Alex Kammerling founded spirit manufacturer Kamm & Sons in 2011 and raised £180,000 through Crowdcube, a website that offers equity-based crowdsourcing as a means of raising funds. SmallBusiness.co.uk talks to Alex Kammerling about his experience method.
Talk about your quest for finance pre Crowdcube, leading up to finding out about it.
We had been looking for finance for about ten months before we secured it. We started with people we knew and friends of friends. We also presented at the London Business School to a room full of angel investors which brought us more interest, although no deals. We must have had around ten to 15 serious meetings, but noone offered anything decent enough.
How sold were you on Crowdcube and had you researched any of its competitors?
We had never heard of equity-based crowdsourcing before although we knew and liked the Kickstarter model. When someone mentioned Crowdcube we thought it would be an ideal platform to place the brand while we were searching elsewhere and we didn’t have anything to lose by trying. We didn’t shop around, just went with Crowdcube as we liked the concept and liked the guys behind it.
How simple was it to get yourself heard about through Crowdcube – how quickly did people show an interest and start investing?
We didn’t realise quite how good a ‘shop window’ Crowdcube was and it has brought us a lot of press and external investor interest. People started investing immediately, although we had to push pretty hard to break the 60 per cent (of funds achieved) barrier.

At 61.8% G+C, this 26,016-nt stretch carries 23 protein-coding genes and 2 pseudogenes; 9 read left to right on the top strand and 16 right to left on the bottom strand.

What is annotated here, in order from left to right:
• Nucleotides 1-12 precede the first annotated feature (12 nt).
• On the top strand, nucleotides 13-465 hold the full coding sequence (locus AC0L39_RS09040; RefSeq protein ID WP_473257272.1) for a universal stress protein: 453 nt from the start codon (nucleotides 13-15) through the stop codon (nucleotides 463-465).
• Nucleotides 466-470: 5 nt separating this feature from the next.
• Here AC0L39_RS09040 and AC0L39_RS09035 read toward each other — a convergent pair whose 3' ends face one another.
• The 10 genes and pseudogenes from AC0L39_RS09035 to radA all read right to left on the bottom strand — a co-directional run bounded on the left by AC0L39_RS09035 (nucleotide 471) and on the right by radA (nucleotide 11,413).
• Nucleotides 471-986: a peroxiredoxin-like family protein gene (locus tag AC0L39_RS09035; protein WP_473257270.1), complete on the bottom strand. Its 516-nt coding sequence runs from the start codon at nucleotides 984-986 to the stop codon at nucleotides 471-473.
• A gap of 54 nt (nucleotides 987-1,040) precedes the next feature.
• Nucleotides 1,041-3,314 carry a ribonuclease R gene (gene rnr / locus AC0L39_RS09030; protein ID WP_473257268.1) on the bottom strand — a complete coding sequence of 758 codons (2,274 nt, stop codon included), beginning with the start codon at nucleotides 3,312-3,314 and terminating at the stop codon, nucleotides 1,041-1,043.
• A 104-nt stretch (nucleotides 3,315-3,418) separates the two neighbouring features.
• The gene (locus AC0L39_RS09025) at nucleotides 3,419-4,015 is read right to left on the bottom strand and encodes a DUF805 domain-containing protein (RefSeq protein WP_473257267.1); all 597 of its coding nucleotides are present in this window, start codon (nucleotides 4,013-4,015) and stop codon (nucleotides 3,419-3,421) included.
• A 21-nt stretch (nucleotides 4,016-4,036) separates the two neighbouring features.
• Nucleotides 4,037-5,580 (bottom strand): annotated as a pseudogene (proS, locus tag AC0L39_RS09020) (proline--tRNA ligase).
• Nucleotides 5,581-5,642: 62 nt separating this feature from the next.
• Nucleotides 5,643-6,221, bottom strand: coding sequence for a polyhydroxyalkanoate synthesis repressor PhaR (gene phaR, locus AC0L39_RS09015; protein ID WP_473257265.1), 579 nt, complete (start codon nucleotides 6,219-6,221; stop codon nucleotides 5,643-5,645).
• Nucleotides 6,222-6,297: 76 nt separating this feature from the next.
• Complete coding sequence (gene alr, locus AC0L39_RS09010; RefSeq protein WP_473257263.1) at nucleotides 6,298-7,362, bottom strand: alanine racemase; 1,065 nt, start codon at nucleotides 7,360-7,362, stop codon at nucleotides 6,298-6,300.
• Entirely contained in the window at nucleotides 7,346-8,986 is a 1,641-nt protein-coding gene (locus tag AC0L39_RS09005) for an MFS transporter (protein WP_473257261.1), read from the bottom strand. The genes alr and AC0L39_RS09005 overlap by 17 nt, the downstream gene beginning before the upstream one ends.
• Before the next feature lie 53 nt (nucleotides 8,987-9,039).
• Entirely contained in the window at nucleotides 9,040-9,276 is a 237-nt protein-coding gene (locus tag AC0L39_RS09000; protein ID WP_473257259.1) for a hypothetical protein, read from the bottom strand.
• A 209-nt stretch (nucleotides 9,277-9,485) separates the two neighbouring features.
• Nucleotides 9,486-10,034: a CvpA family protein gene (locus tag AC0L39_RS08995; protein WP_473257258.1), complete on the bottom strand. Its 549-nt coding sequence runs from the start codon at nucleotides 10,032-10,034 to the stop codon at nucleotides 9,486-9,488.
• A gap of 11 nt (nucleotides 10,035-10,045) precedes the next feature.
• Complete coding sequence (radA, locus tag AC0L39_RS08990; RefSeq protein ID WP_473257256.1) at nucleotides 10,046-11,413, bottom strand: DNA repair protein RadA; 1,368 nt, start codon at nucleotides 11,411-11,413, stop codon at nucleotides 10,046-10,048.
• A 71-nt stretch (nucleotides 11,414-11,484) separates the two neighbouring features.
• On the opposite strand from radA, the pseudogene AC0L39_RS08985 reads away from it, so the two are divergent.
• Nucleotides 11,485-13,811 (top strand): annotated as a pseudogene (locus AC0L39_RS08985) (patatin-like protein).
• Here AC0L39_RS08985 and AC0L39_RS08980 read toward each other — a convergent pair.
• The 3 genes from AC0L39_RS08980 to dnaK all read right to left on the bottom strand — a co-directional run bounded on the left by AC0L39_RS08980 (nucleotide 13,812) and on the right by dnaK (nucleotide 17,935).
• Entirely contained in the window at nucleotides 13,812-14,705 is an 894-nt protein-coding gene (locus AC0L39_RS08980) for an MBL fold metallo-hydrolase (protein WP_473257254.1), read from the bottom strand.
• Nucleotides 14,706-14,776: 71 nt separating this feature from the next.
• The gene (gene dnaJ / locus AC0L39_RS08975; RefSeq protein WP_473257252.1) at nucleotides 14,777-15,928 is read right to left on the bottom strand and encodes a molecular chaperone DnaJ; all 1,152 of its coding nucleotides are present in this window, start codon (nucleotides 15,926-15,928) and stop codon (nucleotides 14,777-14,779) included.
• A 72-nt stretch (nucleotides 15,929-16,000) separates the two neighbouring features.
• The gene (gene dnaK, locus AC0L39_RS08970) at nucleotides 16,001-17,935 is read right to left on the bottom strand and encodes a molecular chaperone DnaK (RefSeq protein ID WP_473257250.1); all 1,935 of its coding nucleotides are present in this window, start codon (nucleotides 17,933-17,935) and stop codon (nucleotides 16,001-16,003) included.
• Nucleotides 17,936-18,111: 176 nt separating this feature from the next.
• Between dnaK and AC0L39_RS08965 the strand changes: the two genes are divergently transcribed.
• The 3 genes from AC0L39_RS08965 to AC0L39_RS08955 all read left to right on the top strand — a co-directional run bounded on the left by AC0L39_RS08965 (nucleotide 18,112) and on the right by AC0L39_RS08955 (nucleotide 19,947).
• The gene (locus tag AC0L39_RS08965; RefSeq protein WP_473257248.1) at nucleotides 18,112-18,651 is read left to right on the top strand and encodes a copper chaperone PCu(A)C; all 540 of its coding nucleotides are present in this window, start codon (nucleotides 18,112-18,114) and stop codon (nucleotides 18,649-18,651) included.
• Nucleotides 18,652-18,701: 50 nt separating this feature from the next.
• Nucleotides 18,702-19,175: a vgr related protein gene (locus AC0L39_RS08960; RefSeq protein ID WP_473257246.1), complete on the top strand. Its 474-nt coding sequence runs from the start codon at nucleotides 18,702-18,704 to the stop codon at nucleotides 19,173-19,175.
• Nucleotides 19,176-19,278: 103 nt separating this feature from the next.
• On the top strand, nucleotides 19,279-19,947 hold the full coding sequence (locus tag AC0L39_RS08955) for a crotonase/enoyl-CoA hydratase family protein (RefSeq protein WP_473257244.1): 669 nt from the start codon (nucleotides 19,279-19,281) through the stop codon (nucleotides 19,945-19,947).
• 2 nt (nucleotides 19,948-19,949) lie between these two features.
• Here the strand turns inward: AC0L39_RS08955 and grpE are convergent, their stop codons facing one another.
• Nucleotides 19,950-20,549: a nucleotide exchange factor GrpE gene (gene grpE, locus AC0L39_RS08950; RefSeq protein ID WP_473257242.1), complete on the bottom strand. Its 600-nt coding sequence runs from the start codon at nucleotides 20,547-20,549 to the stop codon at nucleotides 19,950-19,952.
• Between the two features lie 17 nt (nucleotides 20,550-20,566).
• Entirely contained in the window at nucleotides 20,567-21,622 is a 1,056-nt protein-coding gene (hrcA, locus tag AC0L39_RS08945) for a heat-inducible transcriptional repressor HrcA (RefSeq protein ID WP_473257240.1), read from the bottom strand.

How many investors did you end up with?
We now have 85 investors and are planning on designing a separate investor forum on the website which will have updates and financial data that can be downloaded. We still don’t know quite how easy/hard this element will be yet.
Talk about the equity stake you gave away. Was it more than you originally planned? How does it compare to an angel investor’s demands?
We gave away 23 per cent which was exactly what we intended to give away for the money we had calculated the business was worth. There were no negotiations and no quibbling so it really worked well in our favour.
Have you been frustrated with any aspect of the service? What do they do really well?
There are still some legal issues which need ironing out. The model is a new one so there are always going to be new issues thrown up.
Overall, what advice would you give for other businesses thinking about equity vs a more concrete loan?
That is a hard one as it depends on the relationship you have with the bank and your personal disposition to debt, but we didn’t want to take a loan from the bank as they were offering a ridiculous interest rate.
For more information, visit the Crowdcube website here.